Viénet was part of the Situationist International and the film is a classic example of the Situationist strategy of Détournement. In this work, Viénet brilliantly appropriates a martial arts film and subverts its original meaning by dubbing in his own text dealing with class conflict and alienation.
Sanborn is a media artist, theorist, curator and translator who translated this work “in order to add to historical understanding and to release what remains of its revolutionary analysis and praxis—in short, its orgone energy.”
Sanborn will present the film and conduct a discussion and analysis following the screening.
Sunday, November 25, 12-6pm
$5 per player
As part of our yearlong theme, Battle, and in conjunction with our current exhibition, War of Words, we are pleased to launch the War Games Room, a space to play at war with your favorite friends and enemies. You can play on a handmade Risk game, designed by Ryan Jones with New York City boroughs, not nations, vying for the upper hand. Also featured will be a magnetized Diplomacy board assembled by Tom LaFarge, a beautiful hand-tooled game of Connect Four by Nick DeFriez [continue reading…]
There is still no power in our building, 543 Union Street, so we must push our projected re-opening to after Thanksgiving.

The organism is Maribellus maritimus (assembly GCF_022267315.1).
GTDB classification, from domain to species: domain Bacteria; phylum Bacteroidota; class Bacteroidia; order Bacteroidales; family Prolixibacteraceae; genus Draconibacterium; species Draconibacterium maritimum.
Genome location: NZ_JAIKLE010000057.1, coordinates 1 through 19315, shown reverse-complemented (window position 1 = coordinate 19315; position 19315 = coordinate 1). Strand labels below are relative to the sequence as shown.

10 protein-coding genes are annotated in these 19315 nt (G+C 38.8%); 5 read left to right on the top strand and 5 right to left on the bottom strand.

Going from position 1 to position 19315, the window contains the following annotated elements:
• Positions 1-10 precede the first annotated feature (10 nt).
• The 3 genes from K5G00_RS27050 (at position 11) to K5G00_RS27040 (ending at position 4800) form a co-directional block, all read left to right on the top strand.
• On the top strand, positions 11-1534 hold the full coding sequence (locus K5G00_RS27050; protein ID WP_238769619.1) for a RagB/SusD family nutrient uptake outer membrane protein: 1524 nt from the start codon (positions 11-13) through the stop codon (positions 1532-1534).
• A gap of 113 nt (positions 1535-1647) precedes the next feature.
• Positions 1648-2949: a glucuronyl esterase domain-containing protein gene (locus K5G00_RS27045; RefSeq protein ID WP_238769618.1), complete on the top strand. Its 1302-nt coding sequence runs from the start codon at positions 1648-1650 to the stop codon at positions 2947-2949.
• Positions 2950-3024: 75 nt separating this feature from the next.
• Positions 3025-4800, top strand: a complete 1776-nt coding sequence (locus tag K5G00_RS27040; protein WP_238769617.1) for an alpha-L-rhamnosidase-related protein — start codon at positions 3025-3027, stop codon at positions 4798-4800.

This Thursday’s Fixers Collective session will take place from 7-10pm at Tony’s Studio, 123 8th Street between 2nd and 3rd Avenues, Gowanus, Bklyn (R, F, G to 9th St station at 4th Ave)
This Saturday’s War of Words Reading is postponed. We will notify you when it is rescheduled.
The War Games Room opening is postponed until further notice.
Observatory events are also postponed until further notice.
Proteus Gowanus and our Projects-In-Residence Observatory, Morbid Anatomy Library, Reanimation Library and Hall of Gowanus, prepared for the worst before Hurricane Sandy and we are very happy to announce that our preparations were unnecessary. We feel very grateful that our floors and books and artifacts and shelves were not bathed in toxic sludge. The floodwaters around the Gowanus area barely penetrated our galleries, seeping slightly through our alley door but covering only a bit of the floor. We did, however, lose all power due to extensive flooding in the basement of our building, which is now filled with six feet of standing water and has extinguished the power indefinitely.
As a result, we must close our doors for the next two weeks, [continue reading…]
Saturday, December 8, 7pm – CANCELLED
Free wine for a $2 donation
Join us for the first in our Battle film series, curated by Joseph Martin. The topic is relevant: class warfare using words for weapons. The Servant (1963), starring Dirk Bogarde, was written for the screen by Harold Pinter. It is the first of three films written by Pinter and directed by Joseph Losey and is arguably the jewel of the Losey/Pinter collaboration, a slow-burn of a movie about the complex — and eventually toxic — relationship between manservant Barrett (Dirk Bogarde) and his upper-class employer Tony (James Fox). [continue reading…]